Step-by-Step World’s Best Cinnamon Rolls

January 1, 2011 at 12:20 pm (Baking, Recipes) (, , , , , , , , )

Blustery winter days are a great time to bake homemade cinnamon rolls.  Most of us are kind of used to the taste of “poppin-fresh” rolls out of a tube.  They are light and fluffy and easy to pop in the oven, but if you are concerned about chemicals, preservatives, or other additives, or if you simply want to try your hand at making them the old-fashioned way, then this blog post is for you.

These rolls are not as quick and easy as the store-bought shortcut, but they are absolutely delicious.  Once you sink your teeth into the warm, feather-light dough, you will understand that these cinnamon rolls are worth the effort.  The step-by step instructions and the photographs will help guide you through the recipe.

INGREDIENTS:

1 Cup milk

1/2 Cup sweet butter

1 Cup warm mashed potatoes  (if you want to make things easy, you can use instant mashed potatoes instead of peeling, boiling and mashing those taters yourself.  I have made this recipe both ways and it doesn’t really seem to make a difference)

1/2 Cup honey

1-1/2 Tablespoons dry yeast

1/2 cup warm potato water (you can use regular water if you wish)

1/2 teaspoon white sugar

1/4 teaspoon powdered ginger

2 large eggs

2 teaspoons salt

6 Cups white flour (approximation)

1 Cup raisins

FILLING INGREDIENTS:

1/2 Cup very soft or melted butter

2 Tablespoons ground cinnamon

1/4 Cup brown sugar

1/2 Cup finely chopped nuts (optional)

GLAZE INGREDIENTS:

1-1/2 Cups sifted powdered sugar

1/4 teaspoon vanilla extract

Milk – enough for desired consistency

INSTRUCTIONS:

In a large saucepan bring the milk just to a boil.  Turn off heat and add the butter, mashed potatoes and honey, stirring vigorously with a wire wisk to blend.  Let sit until lukewarm.

 

In a large mixing bowl, dissolve the yeast in the warm water with the 1/2 teaspoon of white sugar.

 

Let water, yeast and sugar sit a few minutes until frothy.

 

Add the lukewarm potato mixture to the yeast, along with the ginger, eggs and salt.  Beat well.

Add 2-1/2 cups of the flour and beat 2-minutes with an electric mixer or 200 strokes by hand.  Stir in raisins.

 

Gradually add more flour.  The amount will vary with humidity.  You will need to add enough flour to make a dough that tries to leave the sides of the bowl when stirring with a wooden spoon.  The dough will be sticky so it won’t leave the sides of the bowl cleanly.

 

Turn the dough out onto a floured surface.

 

Knead the dough until smooth and elastic.  You will probably have to add additional flour as you knead the dough, but expect the dough to remain a bit sticky because of the potatoes.  Once the dough has firmed up and become elastic, possibly with blisters appearing on the surface, you can stop kneading.

 

Brush soft or melted butter in the bottom of a large bowl.  Place the dough in the bowl to coat the bottom with butter.  Turn the dough out and replace upside down so that the buttered side is facing up.  (It is much easier to do it this way than to brush butter over the top of the dough.)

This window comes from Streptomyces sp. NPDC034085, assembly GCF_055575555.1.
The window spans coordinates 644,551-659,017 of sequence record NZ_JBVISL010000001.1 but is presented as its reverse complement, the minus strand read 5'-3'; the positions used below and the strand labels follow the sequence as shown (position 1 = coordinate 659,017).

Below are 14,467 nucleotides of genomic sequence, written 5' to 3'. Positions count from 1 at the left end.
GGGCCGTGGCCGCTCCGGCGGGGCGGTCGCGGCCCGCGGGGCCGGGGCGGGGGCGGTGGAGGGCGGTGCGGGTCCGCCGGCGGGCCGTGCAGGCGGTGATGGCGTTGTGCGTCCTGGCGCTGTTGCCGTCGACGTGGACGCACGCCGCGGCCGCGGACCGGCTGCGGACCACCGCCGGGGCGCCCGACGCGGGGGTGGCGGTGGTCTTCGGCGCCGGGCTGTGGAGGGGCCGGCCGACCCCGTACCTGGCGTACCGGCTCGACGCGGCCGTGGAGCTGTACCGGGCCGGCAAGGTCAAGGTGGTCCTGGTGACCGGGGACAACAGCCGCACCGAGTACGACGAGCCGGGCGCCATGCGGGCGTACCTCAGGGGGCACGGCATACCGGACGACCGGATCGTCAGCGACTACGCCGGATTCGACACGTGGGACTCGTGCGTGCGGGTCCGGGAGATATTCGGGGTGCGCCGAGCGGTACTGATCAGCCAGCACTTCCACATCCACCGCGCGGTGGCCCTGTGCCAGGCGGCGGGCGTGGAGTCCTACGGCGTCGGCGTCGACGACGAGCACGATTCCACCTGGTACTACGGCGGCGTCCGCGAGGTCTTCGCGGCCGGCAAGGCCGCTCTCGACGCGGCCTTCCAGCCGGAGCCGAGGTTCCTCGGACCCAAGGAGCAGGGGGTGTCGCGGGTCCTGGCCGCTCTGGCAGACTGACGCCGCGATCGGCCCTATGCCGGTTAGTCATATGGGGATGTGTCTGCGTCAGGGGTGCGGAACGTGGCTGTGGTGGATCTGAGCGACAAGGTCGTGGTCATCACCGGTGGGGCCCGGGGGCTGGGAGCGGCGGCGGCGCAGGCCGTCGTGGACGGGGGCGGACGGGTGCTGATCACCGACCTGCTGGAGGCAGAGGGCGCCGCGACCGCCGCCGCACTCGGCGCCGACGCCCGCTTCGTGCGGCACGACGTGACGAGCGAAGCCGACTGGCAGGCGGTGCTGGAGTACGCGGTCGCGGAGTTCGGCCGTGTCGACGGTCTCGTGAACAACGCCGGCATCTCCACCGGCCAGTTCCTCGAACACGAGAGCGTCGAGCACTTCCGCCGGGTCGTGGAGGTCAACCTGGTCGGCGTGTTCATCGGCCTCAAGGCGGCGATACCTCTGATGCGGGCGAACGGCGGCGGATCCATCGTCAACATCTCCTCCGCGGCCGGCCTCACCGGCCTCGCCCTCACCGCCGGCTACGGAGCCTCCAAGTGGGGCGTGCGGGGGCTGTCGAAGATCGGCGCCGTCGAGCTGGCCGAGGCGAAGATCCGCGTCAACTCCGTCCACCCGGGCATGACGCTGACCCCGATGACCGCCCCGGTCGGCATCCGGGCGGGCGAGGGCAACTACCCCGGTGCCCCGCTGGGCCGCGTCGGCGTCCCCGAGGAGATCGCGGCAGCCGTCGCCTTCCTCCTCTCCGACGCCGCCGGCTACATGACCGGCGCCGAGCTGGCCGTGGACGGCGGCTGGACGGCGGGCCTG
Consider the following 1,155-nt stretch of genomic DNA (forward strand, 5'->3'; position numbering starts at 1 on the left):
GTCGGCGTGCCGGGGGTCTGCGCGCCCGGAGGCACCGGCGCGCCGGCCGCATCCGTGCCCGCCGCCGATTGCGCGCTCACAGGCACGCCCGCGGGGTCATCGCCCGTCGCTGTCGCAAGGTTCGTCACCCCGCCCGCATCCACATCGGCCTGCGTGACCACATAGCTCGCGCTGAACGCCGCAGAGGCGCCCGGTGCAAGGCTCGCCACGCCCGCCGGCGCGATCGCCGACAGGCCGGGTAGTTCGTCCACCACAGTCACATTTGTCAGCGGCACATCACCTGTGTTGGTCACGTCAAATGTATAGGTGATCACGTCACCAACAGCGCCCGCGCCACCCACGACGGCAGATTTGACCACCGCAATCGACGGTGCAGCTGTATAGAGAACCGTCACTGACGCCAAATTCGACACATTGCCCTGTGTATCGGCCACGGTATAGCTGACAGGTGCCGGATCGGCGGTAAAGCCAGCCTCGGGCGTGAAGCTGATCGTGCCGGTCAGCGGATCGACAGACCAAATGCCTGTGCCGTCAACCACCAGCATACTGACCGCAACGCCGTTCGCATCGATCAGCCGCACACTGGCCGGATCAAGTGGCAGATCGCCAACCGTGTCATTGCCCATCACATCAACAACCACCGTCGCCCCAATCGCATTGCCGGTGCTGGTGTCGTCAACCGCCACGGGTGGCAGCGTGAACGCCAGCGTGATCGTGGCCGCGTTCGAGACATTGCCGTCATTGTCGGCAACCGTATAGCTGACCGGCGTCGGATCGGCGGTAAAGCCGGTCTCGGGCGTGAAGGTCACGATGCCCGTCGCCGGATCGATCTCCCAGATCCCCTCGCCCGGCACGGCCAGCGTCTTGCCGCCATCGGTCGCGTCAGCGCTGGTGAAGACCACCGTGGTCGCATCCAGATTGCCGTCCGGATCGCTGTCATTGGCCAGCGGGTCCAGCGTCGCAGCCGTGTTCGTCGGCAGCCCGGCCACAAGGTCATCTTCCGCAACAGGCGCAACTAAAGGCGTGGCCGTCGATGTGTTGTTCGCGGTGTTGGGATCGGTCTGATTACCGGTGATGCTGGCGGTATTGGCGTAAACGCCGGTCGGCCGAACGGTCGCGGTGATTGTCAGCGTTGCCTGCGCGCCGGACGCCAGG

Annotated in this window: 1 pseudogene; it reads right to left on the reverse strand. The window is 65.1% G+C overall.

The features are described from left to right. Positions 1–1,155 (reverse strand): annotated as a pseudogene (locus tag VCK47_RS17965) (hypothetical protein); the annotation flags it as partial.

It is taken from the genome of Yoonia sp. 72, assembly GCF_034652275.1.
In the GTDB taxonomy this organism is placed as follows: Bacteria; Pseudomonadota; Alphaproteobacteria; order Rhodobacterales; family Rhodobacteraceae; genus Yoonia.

Cover with a clean kitchen towel and set aside in a warm, draft-free place to proof. (Rise until double)

 

You can tell when the dough has finished rising by gently poking two fingers into the dough about a half-inch.

 

The impressions will remain in the dough instead of the dough springing back.

 

Punch down the dough.  Sounds violent, huh?  Doesn’t have to be.  Just push your fist into the middle of the dough to help it collapse a bit.

 

Turn dough out onto a lightly floured surface and knead a few times to press out the air bubbles.

 

Cut dough in half.

 

Allow dough to rest for 10 minutes

 

With a floured rolling-pin, roll each half into a rectangle about 1/4-inch thick.

The dough may resist at first.  Keep at it and it will eventually roll out.

 

Spread each half with soft or melted butter.

 

Mix the cinnamon and brown sugar together thoroughly.  Sprinkle evenly over the buttered dough.  Top with finely chopped nuts, if you desire.

 

Roll up each rectangle tightly, beginning with the long side.

 

With a sharp knife, slice the roll at about 2-inch intervals.

 

Place rolls cut-side up on a greased baking sheet.  (I line a jelly roll pan with aluminum foil for ease of clean-up.  I have never had a problem with sticking.)  Brush the tops of the rolls with melted butter.

 

Cover with a light cloth and let rise in a warm place until doubled.

Preheat oven to 400 degrees fahrenheit.  If you are not going to glaze the rolls, you can sprinkle the tops with a bit more cinnamon sugar.

Bake for 15 to 20 minutes, or until the rolls are golden brown.

 

If you plan on glazing the rolls, it is easier while they are still warm from the oven.

Mix together the sifted, powdered sugar, vanilla and enough milk to make a glaze in the consistency you prefer.  I like mine thin enough to drizzle over the tops of the rolls.

 

This recipe makes about 20 to 22 rolls.  You can freeze the rolls before their final rise for baking later, as well as freezing the rolls once they have been baked and cooled.

Variations:

Try adding dried cranberries instead of raisins to the dough.  Substitute orange extract for the vanilla and orange juice for the milk in the glaze.

Enjoy!

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